Following the inferno that burned France’s Notre-Dame cathedral in 2019, Britain’s future King Charles III wrote to President Emmanuel Macron, expressing his sadness and offering his assistance and advise on the repair.
More than four years later, the monarch will tour France on a royal visit this week, seeing the site of the fire that evoked memories of the catastrophe that ripped through his own family’s residence of Windsor Castle in 1992.
The trip, which begins on Wednesday, will be loaded with personal touches and symbolic moments as Britain and France strive to restore relations strained by the harsh and tumultuous years of Brexit.
Charles was planned to make his first royal visit to France following his coronation, but the March trip was canceled.
On their second attempt, the 74-year-old king and the 45-year-old president will set out to build on a relationship already bolstered by their communications over Notre-Dame and their shared interest in climate and heritage, royal aides said.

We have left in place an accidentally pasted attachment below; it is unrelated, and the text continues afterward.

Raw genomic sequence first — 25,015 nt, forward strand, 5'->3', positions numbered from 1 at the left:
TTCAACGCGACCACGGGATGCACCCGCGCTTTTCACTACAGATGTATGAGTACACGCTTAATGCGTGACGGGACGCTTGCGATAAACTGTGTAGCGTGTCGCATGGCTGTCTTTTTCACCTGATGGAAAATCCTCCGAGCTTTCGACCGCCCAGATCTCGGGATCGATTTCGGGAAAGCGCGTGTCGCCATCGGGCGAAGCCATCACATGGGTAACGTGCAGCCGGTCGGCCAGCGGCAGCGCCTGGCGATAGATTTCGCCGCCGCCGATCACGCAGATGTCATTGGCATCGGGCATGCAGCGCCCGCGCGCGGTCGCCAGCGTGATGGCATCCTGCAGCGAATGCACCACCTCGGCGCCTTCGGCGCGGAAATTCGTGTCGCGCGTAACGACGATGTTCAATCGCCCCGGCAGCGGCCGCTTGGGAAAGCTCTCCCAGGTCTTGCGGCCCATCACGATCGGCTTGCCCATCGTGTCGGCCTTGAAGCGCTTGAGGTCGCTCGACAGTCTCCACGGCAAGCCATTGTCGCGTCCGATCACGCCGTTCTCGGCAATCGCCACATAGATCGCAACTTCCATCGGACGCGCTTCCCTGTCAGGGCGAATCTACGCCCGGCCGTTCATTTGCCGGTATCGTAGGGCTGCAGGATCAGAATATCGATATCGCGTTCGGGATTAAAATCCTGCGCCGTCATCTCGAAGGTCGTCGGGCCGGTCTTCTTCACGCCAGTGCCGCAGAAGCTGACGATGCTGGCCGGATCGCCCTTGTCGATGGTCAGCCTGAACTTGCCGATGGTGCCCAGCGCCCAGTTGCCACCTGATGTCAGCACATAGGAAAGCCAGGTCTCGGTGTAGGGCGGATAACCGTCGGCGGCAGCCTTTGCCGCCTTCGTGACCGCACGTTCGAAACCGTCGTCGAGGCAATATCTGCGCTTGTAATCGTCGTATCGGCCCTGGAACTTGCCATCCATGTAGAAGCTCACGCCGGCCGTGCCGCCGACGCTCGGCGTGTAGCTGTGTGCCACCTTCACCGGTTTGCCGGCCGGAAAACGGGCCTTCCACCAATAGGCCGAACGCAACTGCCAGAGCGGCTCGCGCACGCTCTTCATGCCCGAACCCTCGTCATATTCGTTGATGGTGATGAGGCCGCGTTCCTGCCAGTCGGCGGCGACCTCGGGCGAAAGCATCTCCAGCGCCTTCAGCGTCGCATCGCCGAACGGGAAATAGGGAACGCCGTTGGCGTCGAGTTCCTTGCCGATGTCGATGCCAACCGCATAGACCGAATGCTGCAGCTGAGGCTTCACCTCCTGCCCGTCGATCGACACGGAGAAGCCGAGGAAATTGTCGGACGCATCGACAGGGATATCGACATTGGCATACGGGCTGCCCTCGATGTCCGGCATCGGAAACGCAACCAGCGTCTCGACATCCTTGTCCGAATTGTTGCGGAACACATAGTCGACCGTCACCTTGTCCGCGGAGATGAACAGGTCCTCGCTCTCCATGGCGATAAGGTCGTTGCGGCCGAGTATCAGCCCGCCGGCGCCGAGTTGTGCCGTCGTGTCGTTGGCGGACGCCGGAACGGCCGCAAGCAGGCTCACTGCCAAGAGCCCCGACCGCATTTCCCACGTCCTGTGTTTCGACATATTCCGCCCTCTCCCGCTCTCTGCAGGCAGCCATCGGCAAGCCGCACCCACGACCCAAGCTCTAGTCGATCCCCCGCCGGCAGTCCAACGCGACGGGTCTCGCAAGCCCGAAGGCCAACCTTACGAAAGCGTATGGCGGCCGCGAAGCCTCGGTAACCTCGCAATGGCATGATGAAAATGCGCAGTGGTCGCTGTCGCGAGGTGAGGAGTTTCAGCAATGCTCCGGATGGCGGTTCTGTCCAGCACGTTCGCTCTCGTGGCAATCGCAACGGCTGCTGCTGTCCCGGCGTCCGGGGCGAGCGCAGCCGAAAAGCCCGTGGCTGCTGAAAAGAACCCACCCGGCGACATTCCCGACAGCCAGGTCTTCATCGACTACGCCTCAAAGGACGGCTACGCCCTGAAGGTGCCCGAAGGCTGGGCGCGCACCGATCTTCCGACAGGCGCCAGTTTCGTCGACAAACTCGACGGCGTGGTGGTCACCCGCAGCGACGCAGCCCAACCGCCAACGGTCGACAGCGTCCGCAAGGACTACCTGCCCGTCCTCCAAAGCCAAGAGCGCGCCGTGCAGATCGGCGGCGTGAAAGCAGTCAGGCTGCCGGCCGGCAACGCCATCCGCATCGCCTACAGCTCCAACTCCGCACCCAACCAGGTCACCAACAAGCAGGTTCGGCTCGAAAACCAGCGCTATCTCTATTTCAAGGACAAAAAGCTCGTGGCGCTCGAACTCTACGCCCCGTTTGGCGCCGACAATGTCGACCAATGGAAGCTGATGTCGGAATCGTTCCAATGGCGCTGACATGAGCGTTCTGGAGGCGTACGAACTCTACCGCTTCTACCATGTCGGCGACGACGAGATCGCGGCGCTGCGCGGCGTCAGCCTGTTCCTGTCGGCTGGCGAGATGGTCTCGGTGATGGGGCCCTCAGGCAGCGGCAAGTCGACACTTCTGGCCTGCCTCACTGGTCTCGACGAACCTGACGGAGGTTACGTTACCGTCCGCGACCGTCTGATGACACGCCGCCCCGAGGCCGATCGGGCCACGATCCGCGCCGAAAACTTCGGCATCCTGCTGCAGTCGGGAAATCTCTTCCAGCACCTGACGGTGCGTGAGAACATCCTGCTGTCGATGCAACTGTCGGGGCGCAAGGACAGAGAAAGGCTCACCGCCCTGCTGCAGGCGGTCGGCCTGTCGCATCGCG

Charles and his wife Queen Camilla are scheduled to visit Paris before heading southwest to the vineyards of Bordeaux.
The king, a fluent French speaker like his mother, is keen to walk in the late Queen Elizabeth’s footsteps and is likely to refer to his mother’s deep affection for France, officials said.
Elizabeth visited France 13 times during her reign, more than any other country in Europe, according to Buckingham Palace. On her first official trip in 1957, she had lunch with President René Coty in the Hall of Mirrors of the Palace of Versailles.
The former French royal palace will be back in action on Wednesday night during a state banquet in its famed 17th century gallery, built by the “Sun King” to project the power and majesty of the French monarchy.
The day after that, Charles and Camilla will visit the flower market named after Queen Elizabeth on Paris’ Ile de la Cité.